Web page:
By Elliott Joseph
Copyright Elliott Joseph
Hey, wait a minute. This blog is supposed to be entertaining. What am I doing writing about death? Well maybe what has an absolute end can help provide meaning to what comes before.
Ernst Becker opens his Pulitzer Prize winning book, "The Denial of Death," with a quote from Samuel Johnson, "The prospect of death wonderfully concentrates the mind." As the realization came to me of its eventuality, whenever that may occur, I began to prepare information for those who will have the responsibility of taking care of matters after I am gone.
What started this for me? Besides my own natural thoughts, I was faced with all those tragedies and disasters in the news, floods, tornados, storms, shootings, war, disease, the ever presence of obituaries.
But what sealed it for me was deleting the names in my address book of those friends and family members who have passed away. What a terribly sad and painful thing to do! Everyone dies, but how to accept it? If I could retain the names of the dead, perhaps their ghosts would comfort me.
There is so much being written about death these days. The media, the literature, the films, the theater. It's hard to escape it.
Live forever? Jonathan Swift cautions us about that, as you may recall from that part of Gulliver's Travels about the Struldbrugs.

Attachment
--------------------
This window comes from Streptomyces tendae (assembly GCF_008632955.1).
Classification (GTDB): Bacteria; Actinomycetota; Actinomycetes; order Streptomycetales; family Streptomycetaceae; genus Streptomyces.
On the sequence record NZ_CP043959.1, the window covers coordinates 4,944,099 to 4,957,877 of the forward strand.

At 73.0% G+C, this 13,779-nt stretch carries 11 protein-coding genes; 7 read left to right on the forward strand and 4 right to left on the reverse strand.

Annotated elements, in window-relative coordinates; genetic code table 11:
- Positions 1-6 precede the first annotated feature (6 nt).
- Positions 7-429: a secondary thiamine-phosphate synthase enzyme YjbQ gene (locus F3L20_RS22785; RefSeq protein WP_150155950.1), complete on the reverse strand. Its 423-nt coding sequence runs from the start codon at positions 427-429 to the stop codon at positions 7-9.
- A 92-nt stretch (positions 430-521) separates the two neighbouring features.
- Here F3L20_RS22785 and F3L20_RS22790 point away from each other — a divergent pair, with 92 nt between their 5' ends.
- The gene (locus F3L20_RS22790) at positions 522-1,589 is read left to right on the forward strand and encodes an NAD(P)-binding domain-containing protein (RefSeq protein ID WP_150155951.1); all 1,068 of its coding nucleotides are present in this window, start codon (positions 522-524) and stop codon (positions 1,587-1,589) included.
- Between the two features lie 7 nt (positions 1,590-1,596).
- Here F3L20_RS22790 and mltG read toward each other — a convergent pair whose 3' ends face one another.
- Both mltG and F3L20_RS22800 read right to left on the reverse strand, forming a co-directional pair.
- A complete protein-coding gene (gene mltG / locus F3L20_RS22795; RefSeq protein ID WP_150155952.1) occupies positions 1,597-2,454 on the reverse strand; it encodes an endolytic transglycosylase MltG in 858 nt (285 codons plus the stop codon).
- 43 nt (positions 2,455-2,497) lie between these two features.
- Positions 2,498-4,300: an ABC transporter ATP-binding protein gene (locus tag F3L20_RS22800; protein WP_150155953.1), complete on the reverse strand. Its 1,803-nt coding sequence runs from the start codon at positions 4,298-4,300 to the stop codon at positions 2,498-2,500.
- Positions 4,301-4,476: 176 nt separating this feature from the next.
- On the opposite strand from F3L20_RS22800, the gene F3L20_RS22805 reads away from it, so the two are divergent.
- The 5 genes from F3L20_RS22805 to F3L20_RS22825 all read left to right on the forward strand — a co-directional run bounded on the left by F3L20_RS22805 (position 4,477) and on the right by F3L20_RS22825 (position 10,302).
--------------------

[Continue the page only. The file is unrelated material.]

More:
"Happy notion where every child hath at least a chance for being immortal...their minds free and disengaged from the continual apprehension of death." What advantages I would acquire if I lived forever, I thought.
"The question," Swift writes, "was not whether a man would choose to be always in the prime of youth, attended with prosperity and health, but how he would have a perpetual life under all the usual disadvantages which old age brings along with it.
"Loss of teeth and hair, no distinctions of taste, eating and drinking without relish or appetite. The diseases they were subject to still continue. In talking they forget the common appalation of things, and the names of persons, even of those who are their nearest friends and relations."
And so Emerson writes, "As the bird trims how to the gale, I trim myself to the storm of time, I man the rudder, reef the sail, obey the voice of eve obeyed at prime; 'Lowly faithful, banishing fear, right onward drive unharmed; port, well worth the cruise, is near, and every wave is charmed.'"
And John Donne. "Death be not proud, though some have called thee mighty and dreadful, for thou art not so."
For some, I guess, like Donne, "One short sleep past, we wake eternally, and death shall be no more, death, thou shall die."
Every creature, from the beasts of the jungle to the tiniest insect, does everything it can to avoid death, and yet there are men and women and boys and girls who come to welcome it, though in truth, others embrace it tranquilly, if not eagerly.
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